Please Note: This article is written for users of the following Microsoft Excel versions: 97, 2000, 2002, and 2003. If you are using a later version (Excel 2007 or later), this tip may not work for you. For a version of this tip written specifically for later versions of Excel, click here: Extracting Street Numbers from an Address.
by Allen Wyatt
(last updated November 8, 2018)
Allan has a list of several hundred names and addresses. The street addresses range from Main Street, 123 Main Street, US RT 2, or 187 South Elm St. He would like to break out the street number from the addresses. So the address 123 Main Street would end up with "123" in one cell and "Main Street" in another. If there is no street number, then nothing ends up in the street number column. The Text to Columns tool will not work and he wonders how he can do this.
In a perfect world, Excel would allow you to easily split the numbers from the street names. Since this option doesn't exist, you have a couple of choices. The most time-consuming option involves adding an additional column and retyping the data. If, however, you would like to save some time, you can use a variety of formulas to accomplish the task.
Assuming the list of addresses is in column A (beginning in cell A1), you could use a formula similar to the following to pull out the numeric portion of the address:
Assuming you put the formula in cell B1, you could then use a different formula to derive the non-numeric portion of the address:
Note that this approach does have a limitation. Some addresses, especially in major metropolitan areas, use a format such as 152-33 Bell Blvd. The formulas above will work for these addresses, but if the alternative, 152 33 Bell Blvd., is used, the formula will parse incorrectly. Unless you want to buy a professionally developed address-parsing program, the formulas above and a quick eyeball scan of the results should be adequate.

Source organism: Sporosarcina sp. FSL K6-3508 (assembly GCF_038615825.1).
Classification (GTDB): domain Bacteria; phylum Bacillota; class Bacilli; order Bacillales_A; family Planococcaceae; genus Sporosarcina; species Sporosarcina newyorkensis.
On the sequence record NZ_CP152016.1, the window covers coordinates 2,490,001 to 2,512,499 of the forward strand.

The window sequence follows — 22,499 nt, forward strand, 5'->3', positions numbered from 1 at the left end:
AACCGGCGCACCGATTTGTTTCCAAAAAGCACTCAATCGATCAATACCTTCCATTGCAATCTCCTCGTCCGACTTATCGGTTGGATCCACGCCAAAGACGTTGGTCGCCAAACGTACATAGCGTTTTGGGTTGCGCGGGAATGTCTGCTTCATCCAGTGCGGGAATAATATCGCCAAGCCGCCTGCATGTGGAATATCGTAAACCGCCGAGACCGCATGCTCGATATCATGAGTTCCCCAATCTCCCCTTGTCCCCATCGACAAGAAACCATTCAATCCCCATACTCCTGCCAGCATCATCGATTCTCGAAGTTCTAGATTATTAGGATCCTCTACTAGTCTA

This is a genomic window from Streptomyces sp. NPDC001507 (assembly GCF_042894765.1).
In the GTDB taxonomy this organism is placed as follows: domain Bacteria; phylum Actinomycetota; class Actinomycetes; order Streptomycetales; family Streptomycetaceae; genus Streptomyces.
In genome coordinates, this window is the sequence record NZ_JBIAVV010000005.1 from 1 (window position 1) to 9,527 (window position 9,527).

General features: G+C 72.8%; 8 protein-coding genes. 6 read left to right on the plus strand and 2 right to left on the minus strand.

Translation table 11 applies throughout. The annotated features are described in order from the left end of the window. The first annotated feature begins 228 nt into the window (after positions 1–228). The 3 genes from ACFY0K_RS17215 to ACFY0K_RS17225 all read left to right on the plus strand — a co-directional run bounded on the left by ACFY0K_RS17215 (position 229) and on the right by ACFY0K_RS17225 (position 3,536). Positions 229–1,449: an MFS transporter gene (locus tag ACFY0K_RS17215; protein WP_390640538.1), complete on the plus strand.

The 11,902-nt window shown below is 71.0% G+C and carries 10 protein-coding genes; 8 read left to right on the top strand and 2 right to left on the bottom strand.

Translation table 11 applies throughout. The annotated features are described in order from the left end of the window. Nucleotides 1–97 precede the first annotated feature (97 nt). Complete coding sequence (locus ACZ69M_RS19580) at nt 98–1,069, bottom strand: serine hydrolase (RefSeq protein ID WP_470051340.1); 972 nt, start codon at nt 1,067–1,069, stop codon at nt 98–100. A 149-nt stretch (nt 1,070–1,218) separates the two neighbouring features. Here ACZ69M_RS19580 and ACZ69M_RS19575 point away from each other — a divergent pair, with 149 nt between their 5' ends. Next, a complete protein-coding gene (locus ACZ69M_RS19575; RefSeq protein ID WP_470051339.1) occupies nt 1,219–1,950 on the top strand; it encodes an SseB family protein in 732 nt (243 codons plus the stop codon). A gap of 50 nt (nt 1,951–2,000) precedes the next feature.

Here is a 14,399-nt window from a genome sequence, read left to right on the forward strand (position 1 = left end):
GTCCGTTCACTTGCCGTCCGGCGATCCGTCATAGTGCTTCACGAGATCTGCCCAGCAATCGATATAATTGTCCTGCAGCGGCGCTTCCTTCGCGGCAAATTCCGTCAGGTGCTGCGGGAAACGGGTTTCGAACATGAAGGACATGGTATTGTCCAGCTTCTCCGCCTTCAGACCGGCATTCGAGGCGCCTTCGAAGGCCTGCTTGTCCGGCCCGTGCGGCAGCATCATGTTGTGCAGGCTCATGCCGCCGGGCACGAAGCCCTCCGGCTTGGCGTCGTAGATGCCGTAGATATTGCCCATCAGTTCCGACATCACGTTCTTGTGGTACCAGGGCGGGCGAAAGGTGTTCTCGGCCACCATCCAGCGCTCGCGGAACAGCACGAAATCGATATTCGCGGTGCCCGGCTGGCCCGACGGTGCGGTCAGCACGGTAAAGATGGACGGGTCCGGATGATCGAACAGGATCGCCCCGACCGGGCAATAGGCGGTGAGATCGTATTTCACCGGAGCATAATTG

Another formula works in this case. Assuming your address is in cell A2, enter the following formula into cell B2:
This formula is saying, "If the first character is not a number, leave the cell blank. Otherwise, give me all of the characters on the left out to, but not including, the first space." You can then use the result of this formula to pull out the non-numeric portion of the address:
Another approach is to use an array formula. Here again, assuming your address is in cell A2, you can use the following:
=IF(ISNUMBER(1*MID(A2,ROW($1:$1),1)) = TRUE, LEFT(A2,FIND(" ",A2,1)),"")
Since this is an array formula you need to enter it by using Ctrl+Shift+Enter. The result is that the formula returns the leading numeric portion of the address. You can then determine the non-numeric portion by using the following array formula:
=IF(ISNUMBER(1*MID(A2,ROW($1:$1),1)) = TRUE, RIGHT(A2,LEN(A2)-FIND(" ",A2,1)),A2)
Finally, the following macro can be used to breakout the street address from the street name.
Sub GetStreetNum() Dim sStreet As String Dim J As Integer Dim iNum As Integer For Each cell In Selection sStreet = cell.Value J = InStr(sStreet, " ") If J > 0 Then iNum = Val(Left(sStreet, J)) If iNum > 0 Then cell.Offset(0, 1).Value = iNum sStreet = Trim(Mid(sStreet, J, Len(sStreet))) End If End If cell.Offset(0, 2).Value = sStreet Next End Sub
To use this macro, simply select the range of cells that contain your addresses and then run it. The leading numeric portion of the address will appear in the cell to the right of each address and the balance of the address will be placed in the cell to the right of that. (So you should make sure that there are two blank columns to the right of the addresses you select.)
ExcelTips is your source for cost-effective Microsoft Excel training. This tip (8029) applies to Microsoft Excel 97, 2000, 2002, and 2003. You can find a version of this tip for the ribbon interface of Excel (Excel 2007 and later) here: Extracting Street Numbers from an Address.
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